• Pearce, DC & Geddes, RS, Statutory interpretation in Australia, LexisNexis Butterworths, Sydney, New South Wales.
    (Module 4.)
  • Seddon, N, Cheshire & Fifoot's law of contract, LexisNexis Butterworths, Sydney, New South Wales.
    (Modules 5 - 9.)
  • Smith, M, Butterworths' student companions: contracts, LexisNexis Butterworths, Chatswood, New South Wales.
    (Modules 5 - 9.)
  • Sweeney, B, O'Reilly, J & Coleman, A, Law in commerce, LexisNexis Butterworths, Chatswood, New South Wales.
  • Terry, A & Giugni, D, Business and the law, Cengage Learning Australia, South Melbourne, Victoria.
    (Modules 4 - 9.)
  • Vermeesch, RB & Lindgren, KE, Business law of Australia, LexisNexis Butterworths, Chatswood, New South Wales.
    (Modules 5 - 9.)
  • Waller, L, Derham, DP & Maher, FKH, Derham, Maher and Waller: an introduction to law, LBC Information Services, Sydney, New South Wales.
    (Modules 2 & 3.)
  • Woodgate, RW, Owens, D, Black, A & Biggs, J, Legal studies for Queensland, Legal Eagle Publications, Brisbane, Queensland.
    (Modules 2 & 3.)

Student workload requirements

Activity Hours
Assessments 20.00
Lectures 26.00
Private Study 93.00
Tutorials 26.00

Assessment details

Description Marks out of Wtg (%) Due Date Objectives assessed Graduate skill Level assessed Notes
ONLINE TEST 1 10 10 21 Mar 2011 1,2,3,4,5,6 U3 1 (see note 1)
ONLINE TEST 2 10 10 28 Mar 2011 1,2,3,4,5,6 U3 1
ONLINE TEST 3 10 10 18 Apr 2011 1,2,3,4,5,6 U3 1
TUTORIAL PARTICIPATION 10 10 03 Jun 2011 1,2,3,4,5,6 U3 1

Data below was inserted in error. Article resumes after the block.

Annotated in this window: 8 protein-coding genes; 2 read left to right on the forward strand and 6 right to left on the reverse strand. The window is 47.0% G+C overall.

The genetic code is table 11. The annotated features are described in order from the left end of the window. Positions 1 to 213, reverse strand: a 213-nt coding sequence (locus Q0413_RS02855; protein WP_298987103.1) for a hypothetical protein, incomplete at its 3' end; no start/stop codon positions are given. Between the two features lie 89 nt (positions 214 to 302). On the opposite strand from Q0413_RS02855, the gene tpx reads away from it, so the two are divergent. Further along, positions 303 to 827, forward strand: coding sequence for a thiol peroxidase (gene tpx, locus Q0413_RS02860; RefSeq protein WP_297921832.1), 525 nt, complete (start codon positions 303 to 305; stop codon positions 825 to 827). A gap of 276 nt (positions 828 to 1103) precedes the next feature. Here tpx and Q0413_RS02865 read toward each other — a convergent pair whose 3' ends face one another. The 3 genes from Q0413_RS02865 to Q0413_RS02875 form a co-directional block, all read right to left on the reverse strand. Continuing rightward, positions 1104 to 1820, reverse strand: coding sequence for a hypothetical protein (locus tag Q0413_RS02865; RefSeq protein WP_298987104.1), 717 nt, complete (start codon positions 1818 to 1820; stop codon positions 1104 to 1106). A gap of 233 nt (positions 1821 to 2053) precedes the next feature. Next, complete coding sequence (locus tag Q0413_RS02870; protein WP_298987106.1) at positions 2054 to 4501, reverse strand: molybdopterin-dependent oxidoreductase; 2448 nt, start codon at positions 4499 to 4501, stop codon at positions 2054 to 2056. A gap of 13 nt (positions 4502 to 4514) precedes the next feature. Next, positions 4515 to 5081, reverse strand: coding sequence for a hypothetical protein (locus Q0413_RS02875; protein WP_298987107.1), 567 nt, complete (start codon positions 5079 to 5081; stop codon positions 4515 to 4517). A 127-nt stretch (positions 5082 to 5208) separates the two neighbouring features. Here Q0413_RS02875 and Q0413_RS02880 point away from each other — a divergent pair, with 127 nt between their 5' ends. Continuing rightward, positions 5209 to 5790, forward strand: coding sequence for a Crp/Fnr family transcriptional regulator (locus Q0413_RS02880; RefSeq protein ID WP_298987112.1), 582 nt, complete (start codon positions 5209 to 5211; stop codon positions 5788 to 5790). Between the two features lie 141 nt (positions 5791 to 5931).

EXAM PART A (MULTI-CHOICE) 10 10 End S1 All U3 1 (see note 2)
EXAM PART B (WRITTEN) 50 50 End S1 All U3,U4 1,1

NOTES
  1. Students are required to complete each online test by the due date. Each online test will be available from the UConnect Study Desk. Students will not be permitted to attempt any online test after its respective due date. Failure to submit the online test does not result in an automatic failure for the course but does result in the loss of marks for that item.
  2. The examination is scheduled to be held in the end-of-semester examination period. Students will be advised of the official examination date after the timetable has been finalised. The total working time for Exam (Parts A and B) is 2 hours.

Graduate qualities and skills

Elements of the following USQ Graduate Skills are associated with the sucessful completion of this course.
Academic, professional and digital literacy (U3)Introductory (Level 1)
Written and oral communication (U4)Introductory (Level 1)

Important assessment information

  1. Attendance requirements: